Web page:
WEEK’S WORTH: For the week ending March 8, the Dow decreased 2.21%, the NASDAQ lost 2.46%, and the S&P 500 was down 2.16%. The Russell 2000 fell 4.26%, and the Wilshire 5000 finished 2.41% lower.
Multiemployer Pension Plans Need Financial Help or a New Investment Model
In a hearing, lawmakers heard about how the multiemployer pension plan crisis is affecting employers, employees and the economy today, why current legislation contributes to the crisis, and suggestions for moving forward.Read more >
PBGC Gets Administration Support
Among a host of other services, Serco Inc. will operate the Pension Benefit Guaranty Corporation’s (PBGC)’s contact center and help find pension plan participants.Read more >
Small Talk
ON THIS DATE: In 1824, the U.S. War Department created the Bureau of Indian Affairs. Seneca Indian Ely Parker became the first Indian to lead the Bureau. In 1861, a Confederate Convention was held in Montgomery, Alabama, where a new constitution was adopted. In 1865, Union General William Sherman and his forces occupied Fayetteville, North Carolina. In 1901, U.S. Steel was formed when industrialist J.P. Morgan purchased Carnegie Steep Corp. In 1904, after 30 years of drilling, the north tunnel under the Hudson River was holed through. The link was between Jersey City, New Jersey, and New York City. In 1927, Samuel Roxy Rothafel opened the famous Roxy Theatre in New York City. In 1930, Babe Ruth signed a two-year contract with the New York Yankees for the sum of $80,000. In 1930, President Howard Taft became the first U.S. president to be buried in the National Cemetery in Arlington, Virginia. In 1941, President Franklin D. Roosevelt authorized the Lend-Lease Act, which authorized the act of providing war supplies to the Allies. In 1964, U.S. Senator Carl Hayden broke the record for continuous service in the Senate. He had worked 37 years and seven days. In 1969, Levi-Strauss started selling bell-bottomed jeans. In 1993, Janet Reno was unanimously confirmed by the U.S. Senate to become the first female attorney general. In 2002, two columns of light were pointed skyward from ground zero in New York City as a temporary memorial to the victims of the terrorist attacks of September 11, 2001.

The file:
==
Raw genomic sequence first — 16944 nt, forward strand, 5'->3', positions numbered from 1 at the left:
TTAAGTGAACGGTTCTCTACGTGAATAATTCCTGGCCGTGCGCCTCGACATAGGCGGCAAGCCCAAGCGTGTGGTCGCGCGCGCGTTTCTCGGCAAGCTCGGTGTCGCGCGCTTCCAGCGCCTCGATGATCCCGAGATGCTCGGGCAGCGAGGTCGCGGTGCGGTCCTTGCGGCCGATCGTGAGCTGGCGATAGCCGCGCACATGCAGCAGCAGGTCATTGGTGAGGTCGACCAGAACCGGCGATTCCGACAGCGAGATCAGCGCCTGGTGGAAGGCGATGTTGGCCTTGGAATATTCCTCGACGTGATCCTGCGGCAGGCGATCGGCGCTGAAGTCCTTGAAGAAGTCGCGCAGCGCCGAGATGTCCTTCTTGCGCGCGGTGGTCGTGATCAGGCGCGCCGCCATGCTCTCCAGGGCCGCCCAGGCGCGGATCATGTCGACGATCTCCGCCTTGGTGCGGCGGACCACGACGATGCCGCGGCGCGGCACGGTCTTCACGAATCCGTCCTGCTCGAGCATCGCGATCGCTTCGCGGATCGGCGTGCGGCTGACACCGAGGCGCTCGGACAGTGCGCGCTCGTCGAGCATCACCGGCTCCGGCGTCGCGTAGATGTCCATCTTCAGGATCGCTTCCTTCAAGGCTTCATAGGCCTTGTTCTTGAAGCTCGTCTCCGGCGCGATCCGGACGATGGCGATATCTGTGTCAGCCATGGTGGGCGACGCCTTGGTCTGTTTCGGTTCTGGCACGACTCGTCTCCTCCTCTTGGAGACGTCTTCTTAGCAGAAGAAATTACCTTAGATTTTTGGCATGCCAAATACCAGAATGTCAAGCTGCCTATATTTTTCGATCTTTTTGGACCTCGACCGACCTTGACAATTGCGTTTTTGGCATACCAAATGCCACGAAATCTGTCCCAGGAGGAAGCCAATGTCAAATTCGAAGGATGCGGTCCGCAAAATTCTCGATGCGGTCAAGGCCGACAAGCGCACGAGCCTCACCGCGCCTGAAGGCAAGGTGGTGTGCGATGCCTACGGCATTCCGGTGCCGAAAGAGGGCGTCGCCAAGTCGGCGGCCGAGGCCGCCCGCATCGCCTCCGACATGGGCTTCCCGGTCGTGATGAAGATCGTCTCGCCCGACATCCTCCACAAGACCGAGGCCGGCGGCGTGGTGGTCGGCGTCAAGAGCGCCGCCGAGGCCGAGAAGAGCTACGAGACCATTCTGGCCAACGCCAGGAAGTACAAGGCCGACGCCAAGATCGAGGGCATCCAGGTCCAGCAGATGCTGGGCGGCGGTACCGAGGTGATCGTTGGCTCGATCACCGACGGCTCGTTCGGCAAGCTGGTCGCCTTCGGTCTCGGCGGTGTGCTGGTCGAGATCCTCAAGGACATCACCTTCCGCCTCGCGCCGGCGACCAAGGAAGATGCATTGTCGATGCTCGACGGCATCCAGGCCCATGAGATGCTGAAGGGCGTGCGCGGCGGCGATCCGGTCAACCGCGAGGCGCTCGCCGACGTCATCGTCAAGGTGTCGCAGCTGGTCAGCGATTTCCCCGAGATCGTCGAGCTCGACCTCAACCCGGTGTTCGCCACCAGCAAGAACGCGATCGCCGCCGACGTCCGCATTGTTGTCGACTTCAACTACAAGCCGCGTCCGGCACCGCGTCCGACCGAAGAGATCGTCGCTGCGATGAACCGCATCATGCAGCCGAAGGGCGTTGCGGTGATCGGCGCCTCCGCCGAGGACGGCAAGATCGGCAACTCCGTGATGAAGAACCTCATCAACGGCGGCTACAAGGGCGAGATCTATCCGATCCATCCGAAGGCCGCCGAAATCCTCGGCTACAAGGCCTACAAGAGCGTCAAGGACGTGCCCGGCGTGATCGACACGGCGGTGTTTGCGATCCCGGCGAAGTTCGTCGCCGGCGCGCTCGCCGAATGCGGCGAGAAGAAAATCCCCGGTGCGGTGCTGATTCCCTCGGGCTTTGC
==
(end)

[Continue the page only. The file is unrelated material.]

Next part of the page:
SURVEY SAYS RESPONSES: Last week, I asked NewsDash readers, “Who taught you about financial matters?” Three-quarters of responding readers indicated that their parents taught them about financial matters, while 39.7% said they learned from books or article authors and 38.2% learned from employers. Comments left by readers provided two other potential sources for financial education—churches/mosques/synagogues and co-workers. A couple mentioned their spouse, but that would fall in the category of “other family members.” A few say the sources they chose taught them what not to do. Others provided specific examples of how their parents taught them about financial matters. Editor’s Choice goes to the reader who said: “I remember clearly my parents sitting at the kitchen table every month writing out the budget for the next month. Top bill to be paid – the mortgage. Last category to be funded – entertainment. The food budget was somewhere in the middle. We never went hungry but creamed beef on toast was a regular month end meal. Powerful lessons – they worked on the budget together and eating out was not the priority.” Thank you to all who participated in the survey!Read more >
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Editorial: Alison Cooke Mintzer